“Rhythm of a New Romance” - On the Riviera (1951) - While this dance number is completely silly (I love Danny Kaye's "INDIA!" exclamation!), it’s delightful to see the Bharatanatyam and South Indian folk dance-inspired costumes and movement. I can see a lot of similarities to Not Since Ninevah in the upward arm waves and the head movements. Loney notes that this number was choreographed and staged by Cole and "used a score of Cole-trained dancers, many showgirls, lavish sets, an obligatory staircase, and Kaye and Verdon dancing [...] with Rosario Imperio featured as a Spanish dancer" and Cole filling in for a sick background dancer (though I have trouble recognizing him.... could he be the male dancer in the India segment?!). Another song from the film, "Popo the Puppet," is worth watching for Cole's creativity.
So...Who Was Jack Cole?
Check out this trailer for "Jack Cole: Jazz," an in-production documentary by Annette Macdonald and Timeline Films that is unfortunately delayed due to a lack of funding:
Jack Cole is often called the “Father of Jazz Dance” since his “Cole technique” and the way he evolved jazz dancing originating with Black Americans was highly influential in theater and film dance. He was known for his extremely precise and isolated movements and for his innovation of combining ethnic (notably East Indian, but also Afro-Cuban, Harlem, Spanish, and some Irish) and modern/jazz movements with jazz music. Nightclubs, Broadway shows, and Hollywood films (and some TV shows) were the three commercial arenas he focused on and where his creativity flourished. There are some differences of opinion in how exactly Cole should be placed in dance history; even Cole himself thought his style was perhaps better termed "Broadway Commercial" (Loney). I like Constance Valis Hill's explanation best:
"I am not sure that Cole should be hailed the “Father of Modern Jazz Dance”—what a dubious distinction to father the mongrel hybrid of a dance that was postwar jazz. But Cole’s extraordinary, although highly idiosyncratic, contribution to the jazz continuum is how he played the movement rhythms of Indian Bharata Natyam, Cuban rumba, and American jitterbug over and against jazz swing. Strutting in slow motion, sliding over the measure, pulsing in double and triple time, flick-kicking off the beat, and snapping out precision-timed isolations to the beat, Cole drummed the body. Dancing the jitterbug in a Brooks Brothers suit, his hair crewcut, Cole’s updated and cooled-down movement aesthetic distinguished “modern” jazz dance from anything that had come before it."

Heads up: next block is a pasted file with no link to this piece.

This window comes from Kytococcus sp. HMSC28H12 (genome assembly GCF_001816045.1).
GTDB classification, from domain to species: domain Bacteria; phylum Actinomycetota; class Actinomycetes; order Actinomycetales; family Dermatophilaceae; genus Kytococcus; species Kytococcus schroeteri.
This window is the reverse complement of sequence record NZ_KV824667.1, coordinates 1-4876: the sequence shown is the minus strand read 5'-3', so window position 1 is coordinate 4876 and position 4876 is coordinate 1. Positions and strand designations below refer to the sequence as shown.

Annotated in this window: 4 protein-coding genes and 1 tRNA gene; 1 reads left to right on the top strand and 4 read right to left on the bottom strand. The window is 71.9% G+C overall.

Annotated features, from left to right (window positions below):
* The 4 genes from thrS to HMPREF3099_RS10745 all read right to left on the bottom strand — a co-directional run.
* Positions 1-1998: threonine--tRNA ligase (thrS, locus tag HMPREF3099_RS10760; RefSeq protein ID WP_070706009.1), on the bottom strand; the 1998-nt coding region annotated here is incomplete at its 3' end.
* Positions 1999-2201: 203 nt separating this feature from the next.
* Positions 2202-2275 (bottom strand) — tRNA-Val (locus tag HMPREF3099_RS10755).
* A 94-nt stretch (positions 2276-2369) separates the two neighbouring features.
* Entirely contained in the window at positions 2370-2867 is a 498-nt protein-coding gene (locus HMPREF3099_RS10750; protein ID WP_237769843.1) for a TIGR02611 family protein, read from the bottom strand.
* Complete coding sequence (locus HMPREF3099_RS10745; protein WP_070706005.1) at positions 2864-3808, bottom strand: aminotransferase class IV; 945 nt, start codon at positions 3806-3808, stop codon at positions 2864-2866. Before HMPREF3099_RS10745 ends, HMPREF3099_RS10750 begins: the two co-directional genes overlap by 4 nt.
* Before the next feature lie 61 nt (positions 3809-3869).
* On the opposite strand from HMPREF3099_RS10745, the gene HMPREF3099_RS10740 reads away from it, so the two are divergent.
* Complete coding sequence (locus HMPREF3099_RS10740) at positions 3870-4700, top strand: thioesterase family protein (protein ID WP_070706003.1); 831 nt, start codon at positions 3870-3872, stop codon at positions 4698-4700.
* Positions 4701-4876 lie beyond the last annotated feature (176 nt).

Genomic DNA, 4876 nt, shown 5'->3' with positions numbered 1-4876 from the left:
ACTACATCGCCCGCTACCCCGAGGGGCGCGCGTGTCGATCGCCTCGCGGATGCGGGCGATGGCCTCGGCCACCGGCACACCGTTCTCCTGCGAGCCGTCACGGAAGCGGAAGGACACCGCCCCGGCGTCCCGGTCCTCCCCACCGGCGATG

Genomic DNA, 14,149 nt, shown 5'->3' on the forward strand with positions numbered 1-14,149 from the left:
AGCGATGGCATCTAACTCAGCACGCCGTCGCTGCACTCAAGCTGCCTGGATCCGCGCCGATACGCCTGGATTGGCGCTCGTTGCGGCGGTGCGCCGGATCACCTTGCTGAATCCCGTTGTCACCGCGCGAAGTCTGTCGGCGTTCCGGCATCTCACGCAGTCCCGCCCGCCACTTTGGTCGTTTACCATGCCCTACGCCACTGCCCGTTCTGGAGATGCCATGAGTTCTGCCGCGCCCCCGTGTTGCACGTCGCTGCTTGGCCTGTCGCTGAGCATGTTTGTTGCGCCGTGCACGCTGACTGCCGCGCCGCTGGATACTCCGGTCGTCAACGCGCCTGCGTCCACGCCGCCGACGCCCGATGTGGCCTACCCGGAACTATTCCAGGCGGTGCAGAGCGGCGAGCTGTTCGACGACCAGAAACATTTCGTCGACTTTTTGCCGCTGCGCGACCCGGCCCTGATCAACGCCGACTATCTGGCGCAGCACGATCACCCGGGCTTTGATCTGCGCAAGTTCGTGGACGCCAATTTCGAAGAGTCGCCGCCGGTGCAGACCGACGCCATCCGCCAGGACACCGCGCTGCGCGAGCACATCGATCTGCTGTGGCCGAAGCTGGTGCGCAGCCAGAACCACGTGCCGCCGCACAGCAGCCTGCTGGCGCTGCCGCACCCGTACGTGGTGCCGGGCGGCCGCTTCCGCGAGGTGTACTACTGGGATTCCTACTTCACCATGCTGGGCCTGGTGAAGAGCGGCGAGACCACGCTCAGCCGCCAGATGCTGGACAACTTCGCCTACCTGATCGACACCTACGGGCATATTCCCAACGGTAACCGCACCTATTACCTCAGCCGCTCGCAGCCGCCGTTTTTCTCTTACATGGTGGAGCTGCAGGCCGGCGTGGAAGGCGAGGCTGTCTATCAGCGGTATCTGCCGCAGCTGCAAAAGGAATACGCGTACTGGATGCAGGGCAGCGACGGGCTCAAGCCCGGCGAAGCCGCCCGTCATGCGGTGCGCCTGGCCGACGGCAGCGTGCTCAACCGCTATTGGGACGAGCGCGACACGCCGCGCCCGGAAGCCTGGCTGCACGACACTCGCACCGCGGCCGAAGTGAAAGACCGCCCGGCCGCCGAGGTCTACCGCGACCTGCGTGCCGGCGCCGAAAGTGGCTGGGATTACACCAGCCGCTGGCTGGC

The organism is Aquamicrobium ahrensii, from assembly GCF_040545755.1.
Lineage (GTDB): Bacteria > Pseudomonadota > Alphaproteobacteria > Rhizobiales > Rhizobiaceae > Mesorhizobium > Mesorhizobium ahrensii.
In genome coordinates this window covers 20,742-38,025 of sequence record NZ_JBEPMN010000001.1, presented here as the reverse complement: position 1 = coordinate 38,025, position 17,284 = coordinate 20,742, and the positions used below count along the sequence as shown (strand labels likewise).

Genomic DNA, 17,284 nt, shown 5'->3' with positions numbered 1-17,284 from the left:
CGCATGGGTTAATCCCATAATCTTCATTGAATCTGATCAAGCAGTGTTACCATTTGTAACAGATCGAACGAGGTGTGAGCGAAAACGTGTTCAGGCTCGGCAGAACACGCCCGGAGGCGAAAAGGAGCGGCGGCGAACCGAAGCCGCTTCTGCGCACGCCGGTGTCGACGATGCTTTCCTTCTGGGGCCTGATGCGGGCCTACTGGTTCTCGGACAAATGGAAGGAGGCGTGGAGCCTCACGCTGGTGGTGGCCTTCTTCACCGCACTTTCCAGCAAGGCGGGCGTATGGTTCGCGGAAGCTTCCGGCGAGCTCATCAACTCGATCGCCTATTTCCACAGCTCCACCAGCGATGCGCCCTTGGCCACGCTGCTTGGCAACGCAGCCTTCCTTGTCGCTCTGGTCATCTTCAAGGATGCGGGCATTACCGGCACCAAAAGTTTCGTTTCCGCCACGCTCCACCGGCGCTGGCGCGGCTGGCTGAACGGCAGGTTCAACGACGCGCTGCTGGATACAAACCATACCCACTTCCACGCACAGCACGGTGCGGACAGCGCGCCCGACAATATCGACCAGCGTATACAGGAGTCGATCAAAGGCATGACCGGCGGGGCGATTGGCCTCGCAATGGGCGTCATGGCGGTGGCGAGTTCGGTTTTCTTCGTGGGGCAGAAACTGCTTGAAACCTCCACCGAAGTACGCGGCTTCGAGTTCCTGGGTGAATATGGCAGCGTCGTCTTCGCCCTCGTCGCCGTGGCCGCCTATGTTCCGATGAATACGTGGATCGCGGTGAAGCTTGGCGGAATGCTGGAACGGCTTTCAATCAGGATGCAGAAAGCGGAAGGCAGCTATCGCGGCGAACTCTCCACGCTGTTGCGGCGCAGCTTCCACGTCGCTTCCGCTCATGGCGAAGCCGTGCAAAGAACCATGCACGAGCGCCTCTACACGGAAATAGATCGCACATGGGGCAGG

Jack Cole's East Indian Sources
|Jack Cole, 1930s|
|Ruth St. Denis - Source|
The book “The Drama of Denishawn Dance” breaks down the movements of many of Denishawn’s pieces as remembered by 1920s Denishawn dancer Jane Sherman. As Sherman describes Indian-inspired pieces such as “Nautch Dance,” “Dance of the Apsarases,” and “In the Bunnia Bazaar,” there are only descriptions of foot stamps with ankle bells, chassee and ballet steps, spinning while holding the edges of skirts, and some teasing movements of the hands and arms; none of it sounds particularly authentically Indian and was likely inspired by whatever St. Denis saw of the touring "Nautch Dancers" performing at American fairs of her time (for a fascinating discussion of this, see Priya Srinivasan's excellent article). Three rare videos of St. Denis performing her “Nautch Dance”/Indian-themed pieces sum this up visually. The first two I will link since I can't embed them (Incense, Radha), but the third I've embedded below:
Ted Shawn’s humorous “Cosmic Dance of Shiva” piece was said to be created after he studied hundreds of Indian sculptures and paintings featuring the dancing Shiva, learned of the creation/destruction myths in Hinduism, and learned "Indian dance" in India for five months during the Far East tour. Shawn claimed he “asked Siva before every presentation of his solo to take possession of his human body to express the beauty, rhythm, and power of the god’s being” (Sherman). Sounds like it would be quite the dance attempt, right? This, ladies and gentleman, was the result:
So while I'm not an expert on Denis and Shawn's works, I think I've made a good case for their choreography not being particularly authentic and thus not a source for Cole's classically-derived movements.